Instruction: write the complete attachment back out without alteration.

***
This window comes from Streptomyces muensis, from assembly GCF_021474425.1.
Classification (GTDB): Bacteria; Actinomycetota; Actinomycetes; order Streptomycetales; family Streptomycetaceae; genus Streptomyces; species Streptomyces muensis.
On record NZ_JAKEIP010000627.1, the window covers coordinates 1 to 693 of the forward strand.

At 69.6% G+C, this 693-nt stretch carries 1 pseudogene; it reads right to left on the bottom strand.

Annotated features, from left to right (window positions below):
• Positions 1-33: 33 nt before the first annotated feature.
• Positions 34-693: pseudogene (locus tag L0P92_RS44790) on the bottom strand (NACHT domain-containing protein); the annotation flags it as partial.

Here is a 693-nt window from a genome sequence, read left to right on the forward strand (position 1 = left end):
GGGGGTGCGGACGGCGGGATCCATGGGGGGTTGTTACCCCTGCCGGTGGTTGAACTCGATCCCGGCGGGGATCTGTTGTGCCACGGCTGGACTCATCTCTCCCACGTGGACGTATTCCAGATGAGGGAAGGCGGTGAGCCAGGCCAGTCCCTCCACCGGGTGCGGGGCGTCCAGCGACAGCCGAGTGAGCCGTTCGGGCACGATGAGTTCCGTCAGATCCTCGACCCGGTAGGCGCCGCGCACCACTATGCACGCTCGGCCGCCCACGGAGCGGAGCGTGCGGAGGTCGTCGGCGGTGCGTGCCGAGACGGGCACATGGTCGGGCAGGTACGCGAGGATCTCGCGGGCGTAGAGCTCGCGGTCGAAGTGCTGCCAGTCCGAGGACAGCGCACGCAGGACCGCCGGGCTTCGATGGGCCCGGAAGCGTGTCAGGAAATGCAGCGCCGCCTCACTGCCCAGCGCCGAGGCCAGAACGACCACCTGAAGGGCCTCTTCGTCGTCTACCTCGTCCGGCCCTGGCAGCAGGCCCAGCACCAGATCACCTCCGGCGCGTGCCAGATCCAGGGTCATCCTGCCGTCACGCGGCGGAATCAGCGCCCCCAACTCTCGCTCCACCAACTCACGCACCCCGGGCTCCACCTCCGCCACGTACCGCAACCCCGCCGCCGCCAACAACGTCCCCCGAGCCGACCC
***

This window comes from Streptomyces muensis, from assembly GCF_021474425.1.
Classification (GTDB): Bacteria; Actinomycetota; Actinomycetes; order Streptomycetales; family Streptomycetaceae; genus Streptomyces; species Streptomyces muensis.
On record NZ_JAKEIP010000627.1, the window covers coordinates 1 to 693 of the forward strand.

At 69.6% G+C, this 693-nt stretch carries 1 pseudogene; it reads right to left on the bottom strand.

Annotated features, from left to right (window positions below):
• Positions 1-33: 33 nt before the first annotated feature.
• Positions 34-693: pseudogene (locus tag L0P92_RS44790) on the bottom strand (NACHT domain-containing protein); the annotation flags it as partial.

Here is a 693-nt window from a genome sequence, read left to right on the forward strand (position 1 = left end):
GGGGGTGCGGACGGCGGGATCCATGGGGGGTTGTTACCCCTGCCGGTGGTTGAACTCGATCCCGGCGGGGATCTGTTGTGCCACGGCTGGACTCATCTCTCCCACGTGGACGTATTCCAGATGAGGGAAGGCGGTGAGCCAGGCCAGTCCCTCCACCGGGTGCGGGGCGTCCAGCGACAGCCGAGTGAGCCGTTCGGGCACGATGAGTTCCGTCAGATCCTCGACCCGGTAGGCGCCGCGCACCACTATGCACGCTCGGCCGCCCACGGAGCGGAGCGTGCGGAGGTCGTCGGCGGTGCGTGCCGAGACGGGCACATGGTCGGGCAGGTACGCGAGGATCTCGCGGGCGTAGAGCTCGCGGTCGAAGTGCTGCCAGTCCGAGGACAGCGCACGCAGGACCGCCGGGCTTCGATGGGCCCGGAAGCGTGTCAGGAAATGCAGCGCCGCCTCACTGCCCAGCGCCGAGGCCAGAACGACCACCTGAAGGGCCTCTTCGTCGTCTACCTCGTCCGGCCCTGGCAGCAGGCCCAGCACCAGATCACCTCCGGCGCGTGCCAGATCCAGGGTCATCCTGCCGTCACGCGGCGGAATCAGCGCCCCCAACTCTCGCTCCACCAACTCACGCACCCCGGGCTCCACCTCCGCCACGTACCGCAACCCCGCCGCCGCCAACAACGTCCCCCGAGCCGACCC